IN STATING that “home buyers are being warned to steer clear of top-floor tenement flats amid fears that a lack of repairs has made ageing buildings structurally unsound”, the opening paragraph of last Sunday’s article on purchasing top-floor tenement flats was both inaccurate and sensationalist (News, 7 April).
At no time did I pinpoint traditional tenement buildings in Edinburgh as being “structurally unsound”. My comments were wholly confined to roofs and not to other fabrics (eg, walls and underpinnings).
My quotes were cherry-picked from a press release in which I simply warned potential buyers of top-floor tenement flats that they should secure an adequate report on the condition of the roof before agreeing to purchase. At no time did I suggest they “steer clear” of such properties.
The story ignored my emphasis on potential buyers seeking documentary evidence of co-operation among owners on repair and maintenance, in the light of the city council no longer carrying out statutory repairs. With owners now facing the prospect of agreeing repairs to roofs among themselves, I added that “this might prove difficult if an estimate for a job proves costly and only one top flat is suffering the practical consequences of water ingress, etc”.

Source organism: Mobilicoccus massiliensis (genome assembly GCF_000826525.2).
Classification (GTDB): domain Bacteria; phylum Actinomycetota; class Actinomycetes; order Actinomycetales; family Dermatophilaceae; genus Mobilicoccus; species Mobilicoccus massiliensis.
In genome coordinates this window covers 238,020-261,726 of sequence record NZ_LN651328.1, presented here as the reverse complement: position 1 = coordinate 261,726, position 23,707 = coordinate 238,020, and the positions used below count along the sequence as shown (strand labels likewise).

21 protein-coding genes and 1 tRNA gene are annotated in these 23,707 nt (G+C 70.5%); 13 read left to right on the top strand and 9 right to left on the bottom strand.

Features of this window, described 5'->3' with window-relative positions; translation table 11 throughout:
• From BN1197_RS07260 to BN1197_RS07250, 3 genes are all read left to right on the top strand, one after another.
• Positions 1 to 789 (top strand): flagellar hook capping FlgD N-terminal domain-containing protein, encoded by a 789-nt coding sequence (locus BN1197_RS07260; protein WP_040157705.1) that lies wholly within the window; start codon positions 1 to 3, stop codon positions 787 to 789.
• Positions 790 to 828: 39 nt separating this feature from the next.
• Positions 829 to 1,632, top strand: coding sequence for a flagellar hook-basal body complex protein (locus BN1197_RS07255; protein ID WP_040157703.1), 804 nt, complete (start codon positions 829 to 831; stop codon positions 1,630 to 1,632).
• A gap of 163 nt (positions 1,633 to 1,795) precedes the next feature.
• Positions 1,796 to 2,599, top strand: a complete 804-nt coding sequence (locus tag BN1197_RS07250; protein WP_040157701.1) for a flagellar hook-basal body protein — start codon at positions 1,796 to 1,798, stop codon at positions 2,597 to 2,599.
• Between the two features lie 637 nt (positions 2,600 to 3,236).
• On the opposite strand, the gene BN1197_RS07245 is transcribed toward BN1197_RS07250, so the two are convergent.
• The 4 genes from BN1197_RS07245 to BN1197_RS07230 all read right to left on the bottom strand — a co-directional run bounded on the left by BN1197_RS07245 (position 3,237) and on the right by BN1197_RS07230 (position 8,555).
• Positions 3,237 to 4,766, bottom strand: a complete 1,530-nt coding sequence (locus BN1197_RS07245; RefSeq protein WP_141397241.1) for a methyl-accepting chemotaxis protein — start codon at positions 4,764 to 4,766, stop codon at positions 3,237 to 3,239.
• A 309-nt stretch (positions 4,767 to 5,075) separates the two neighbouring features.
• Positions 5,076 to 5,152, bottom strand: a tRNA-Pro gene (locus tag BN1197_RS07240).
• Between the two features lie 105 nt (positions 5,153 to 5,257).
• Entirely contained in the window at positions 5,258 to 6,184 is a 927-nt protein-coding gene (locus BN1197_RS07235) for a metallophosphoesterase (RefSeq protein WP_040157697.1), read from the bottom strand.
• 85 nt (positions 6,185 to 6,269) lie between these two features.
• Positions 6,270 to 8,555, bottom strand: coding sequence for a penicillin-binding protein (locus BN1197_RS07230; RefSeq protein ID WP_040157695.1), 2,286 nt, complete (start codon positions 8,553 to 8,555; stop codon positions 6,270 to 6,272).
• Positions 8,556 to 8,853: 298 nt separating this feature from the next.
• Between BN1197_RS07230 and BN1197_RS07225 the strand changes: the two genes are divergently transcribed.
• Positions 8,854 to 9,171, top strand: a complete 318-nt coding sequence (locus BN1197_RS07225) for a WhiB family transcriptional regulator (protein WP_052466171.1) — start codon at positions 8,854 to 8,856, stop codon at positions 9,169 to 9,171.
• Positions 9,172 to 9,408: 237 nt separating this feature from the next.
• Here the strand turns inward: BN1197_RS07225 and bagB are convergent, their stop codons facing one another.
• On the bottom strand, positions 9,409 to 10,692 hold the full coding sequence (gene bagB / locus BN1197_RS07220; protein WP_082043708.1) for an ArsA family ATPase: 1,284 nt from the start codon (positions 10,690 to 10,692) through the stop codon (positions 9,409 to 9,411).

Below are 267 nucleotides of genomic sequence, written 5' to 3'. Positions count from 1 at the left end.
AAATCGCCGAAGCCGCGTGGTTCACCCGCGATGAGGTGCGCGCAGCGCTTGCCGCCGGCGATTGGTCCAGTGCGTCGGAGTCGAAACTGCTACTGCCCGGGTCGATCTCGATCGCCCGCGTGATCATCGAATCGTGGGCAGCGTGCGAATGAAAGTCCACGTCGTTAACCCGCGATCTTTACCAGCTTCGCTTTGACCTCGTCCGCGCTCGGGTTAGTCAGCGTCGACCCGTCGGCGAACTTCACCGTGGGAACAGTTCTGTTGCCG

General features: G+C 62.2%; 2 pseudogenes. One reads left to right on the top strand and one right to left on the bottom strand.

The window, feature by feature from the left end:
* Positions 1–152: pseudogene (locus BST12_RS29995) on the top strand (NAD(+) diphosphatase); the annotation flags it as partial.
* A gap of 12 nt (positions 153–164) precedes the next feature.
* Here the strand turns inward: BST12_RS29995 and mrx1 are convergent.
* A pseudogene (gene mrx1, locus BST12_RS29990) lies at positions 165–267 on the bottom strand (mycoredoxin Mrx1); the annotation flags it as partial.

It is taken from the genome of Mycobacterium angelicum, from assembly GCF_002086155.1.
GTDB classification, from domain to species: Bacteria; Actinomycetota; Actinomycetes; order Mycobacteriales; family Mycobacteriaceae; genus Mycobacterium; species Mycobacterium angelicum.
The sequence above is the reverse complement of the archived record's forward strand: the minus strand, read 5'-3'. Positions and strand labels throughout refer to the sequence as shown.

I also highlighted for purchasers that relying on the Single Survey Report in the Home Report may not be enough as most pertaining to tenements restrict their comments to what is seen of the roof from the street. It is therefore prudent to get a separate roof report by a reputable roofing contractor if you are considering purchasing a tenement flat and particularly so if it is a top-floor flat.
Sandy Burnett, Partner, Murray Beith Murray